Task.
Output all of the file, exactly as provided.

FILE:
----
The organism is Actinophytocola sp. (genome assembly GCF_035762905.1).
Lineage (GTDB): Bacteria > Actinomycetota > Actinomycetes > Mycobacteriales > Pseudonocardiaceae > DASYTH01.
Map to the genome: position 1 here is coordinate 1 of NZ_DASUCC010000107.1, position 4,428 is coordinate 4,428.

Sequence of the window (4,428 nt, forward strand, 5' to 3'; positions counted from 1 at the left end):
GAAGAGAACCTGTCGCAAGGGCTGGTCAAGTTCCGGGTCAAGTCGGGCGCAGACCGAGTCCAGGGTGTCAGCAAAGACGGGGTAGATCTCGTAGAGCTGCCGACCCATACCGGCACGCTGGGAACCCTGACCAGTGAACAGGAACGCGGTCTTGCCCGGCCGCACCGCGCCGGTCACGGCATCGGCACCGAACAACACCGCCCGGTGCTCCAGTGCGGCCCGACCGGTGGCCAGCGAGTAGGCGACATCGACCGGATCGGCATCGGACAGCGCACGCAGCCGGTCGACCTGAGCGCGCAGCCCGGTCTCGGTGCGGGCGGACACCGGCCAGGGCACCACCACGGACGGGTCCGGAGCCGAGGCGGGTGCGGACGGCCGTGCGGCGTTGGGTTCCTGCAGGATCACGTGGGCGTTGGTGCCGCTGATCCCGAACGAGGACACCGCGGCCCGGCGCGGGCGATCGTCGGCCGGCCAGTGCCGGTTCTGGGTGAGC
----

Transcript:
The organism is Actinophytocola sp. (genome assembly GCF_035762905.1).
Lineage (GTDB): Bacteria > Actinomycetota > Actinomycetes > Mycobacteriales > Pseudonocardiaceae > DASYTH01.
Map to the genome: position 1 here is coordinate 1 of NZ_DASUCC010000107.1, position 4,428 is coordinate 4,428.

Sequence of the window (4,428 nt, forward strand, 5' to 3'; positions counted from 1 at the left end):
GAAGAGAACCTGTCGCAAGGGCTGGTCAAGTTCCGGGTCAAGTCGGGCGCAGACCGAGTCCAGGGTGTCAGCAAAGACGGGGTAGATCTCGTAGAGCTGCCGACCCATACCGGCACGCTGGGAACCCTGACCAGTGAACAGGAACGCGGTCTTGCCCGGCCGCACCGCGCCGGTCACGGCATCGGCACCGAACAACACCGCCCGGTGCTCCAGTGCGGCCCGACCGGTGGCCAGCGAGTAGGCGACATCGACCGGATCGGCATCGGACAGCGCACGCAGCCGGTCGACCTGAGCGCGCAGCCCGGTCTCGGTGCGGGCGGACACCGGCCAGGGCACCACCACGGACGGGTCCGGAGCCGAGGCGGGTGCGGACGGCCGTGCGGCGTTGGGTTCCTGCAGGATCACGTGGGCGTTGGTGCCGCTGATCCCGAACGAGGACACCGCGGCCCGGCGCGGGCGATCGTCGGCCGGCCAGTGCCGGTTCTGGGTGAGC